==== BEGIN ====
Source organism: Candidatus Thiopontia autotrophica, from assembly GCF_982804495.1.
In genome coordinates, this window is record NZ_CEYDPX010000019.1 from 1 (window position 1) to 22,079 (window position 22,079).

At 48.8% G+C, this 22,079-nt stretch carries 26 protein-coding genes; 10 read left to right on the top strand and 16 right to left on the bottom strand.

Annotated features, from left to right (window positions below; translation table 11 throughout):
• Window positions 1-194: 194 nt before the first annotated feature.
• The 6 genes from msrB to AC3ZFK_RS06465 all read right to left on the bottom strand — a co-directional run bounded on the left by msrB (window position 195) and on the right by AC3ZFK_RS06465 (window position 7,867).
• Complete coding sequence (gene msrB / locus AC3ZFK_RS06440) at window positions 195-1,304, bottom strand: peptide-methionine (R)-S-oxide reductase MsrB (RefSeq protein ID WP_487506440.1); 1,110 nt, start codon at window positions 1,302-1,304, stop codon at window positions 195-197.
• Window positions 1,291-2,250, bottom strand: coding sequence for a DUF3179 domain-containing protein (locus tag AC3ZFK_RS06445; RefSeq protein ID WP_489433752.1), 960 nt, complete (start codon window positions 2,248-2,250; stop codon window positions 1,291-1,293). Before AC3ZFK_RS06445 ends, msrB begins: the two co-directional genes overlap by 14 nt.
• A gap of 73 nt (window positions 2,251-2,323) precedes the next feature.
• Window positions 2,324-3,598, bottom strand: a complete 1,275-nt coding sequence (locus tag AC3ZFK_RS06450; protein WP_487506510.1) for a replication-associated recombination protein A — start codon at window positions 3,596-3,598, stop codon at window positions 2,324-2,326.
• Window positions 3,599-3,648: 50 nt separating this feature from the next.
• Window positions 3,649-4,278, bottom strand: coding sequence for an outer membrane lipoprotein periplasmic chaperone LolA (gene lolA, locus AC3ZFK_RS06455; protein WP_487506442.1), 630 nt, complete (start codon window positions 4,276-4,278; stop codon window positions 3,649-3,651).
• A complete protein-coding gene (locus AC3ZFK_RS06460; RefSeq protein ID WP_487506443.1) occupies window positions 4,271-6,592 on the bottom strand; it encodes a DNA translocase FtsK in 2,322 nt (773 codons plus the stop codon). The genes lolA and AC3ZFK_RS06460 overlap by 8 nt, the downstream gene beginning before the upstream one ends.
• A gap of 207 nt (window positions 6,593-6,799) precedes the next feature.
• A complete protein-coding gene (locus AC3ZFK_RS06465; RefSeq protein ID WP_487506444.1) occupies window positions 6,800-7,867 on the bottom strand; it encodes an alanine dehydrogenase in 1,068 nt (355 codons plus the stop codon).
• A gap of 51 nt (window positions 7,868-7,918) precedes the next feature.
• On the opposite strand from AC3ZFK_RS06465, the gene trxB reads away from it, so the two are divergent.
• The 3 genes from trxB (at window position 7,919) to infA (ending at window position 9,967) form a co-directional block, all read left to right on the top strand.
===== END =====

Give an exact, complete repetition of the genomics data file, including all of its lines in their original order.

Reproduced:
Source organism: Candidatus Thiopontia autotrophica, from assembly GCF_982804495.1.
In genome coordinates, this window is record NZ_CEYDPX010000019.1 from 1 (window position 1) to 22,079 (window position 22,079).

At 48.8% G+C, this 22,079-nt stretch carries 26 protein-coding genes; 10 read left to right on the top strand and 16 right to left on the bottom strand.

Annotated features, from left to right (window positions below; translation table 11 throughout):
• Window positions 1-194: 194 nt before the first annotated feature.
• The 6 genes from msrB to AC3ZFK_RS06465 all read right to left on the bottom strand — a co-directional run bounded on the left by msrB (window position 195) and on the right by AC3ZFK_RS06465 (window position 7,867).
• Complete coding sequence (gene msrB / locus AC3ZFK_RS06440) at window positions 195-1,304, bottom strand: peptide-methionine (R)-S-oxide reductase MsrB (RefSeq protein ID WP_487506440.1); 1,110 nt, start codon at window positions 1,302-1,304, stop codon at window positions 195-197.
• Window positions 1,291-2,250, bottom strand: coding sequence for a DUF3179 domain-containing protein (locus tag AC3ZFK_RS06445; RefSeq protein ID WP_489433752.1), 960 nt, complete (start codon window positions 2,248-2,250; stop codon window positions 1,291-1,293). Before AC3ZFK_RS06445 ends, msrB begins: the two co-directional genes overlap by 14 nt.
• A gap of 73 nt (window positions 2,251-2,323) precedes the next feature.
• Window positions 2,324-3,598, bottom strand: a complete 1,275-nt coding sequence (locus tag AC3ZFK_RS06450; protein WP_487506510.1) for a replication-associated recombination protein A — start codon at window positions 3,596-3,598, stop codon at window positions 2,324-2,326.
• Window positions 3,599-3,648: 50 nt separating this feature from the next.
• Window positions 3,649-4,278, bottom strand: coding sequence for an outer membrane lipoprotein periplasmic chaperone LolA (gene lolA, locus AC3ZFK_RS06455; protein WP_487506442.1), 630 nt, complete (start codon window positions 4,276-4,278; stop codon window positions 3,649-3,651).
• A complete protein-coding gene (locus AC3ZFK_RS06460; RefSeq protein ID WP_487506443.1) occupies window positions 4,271-6,592 on the bottom strand; it encodes a DNA translocase FtsK in 2,322 nt (773 codons plus the stop codon). The genes lolA and AC3ZFK_RS06460 overlap by 8 nt, the downstream gene beginning before the upstream one ends.
• A gap of 207 nt (window positions 6,593-6,799) precedes the next feature.
• A complete protein-coding gene (locus AC3ZFK_RS06465; RefSeq protein ID WP_487506444.1) occupies window positions 6,800-7,867 on the bottom strand; it encodes an alanine dehydrogenase in 1,068 nt (355 codons plus the stop codon).
• A gap of 51 nt (window positions 7,868-7,918) precedes the next feature.
• On the opposite strand from AC3ZFK_RS06465, the gene trxB reads away from it, so the two are divergent.
• The 3 genes from trxB (at window position 7,919) to infA (ending at window position 9,967) form a co-directional block, all read left to right on the top strand.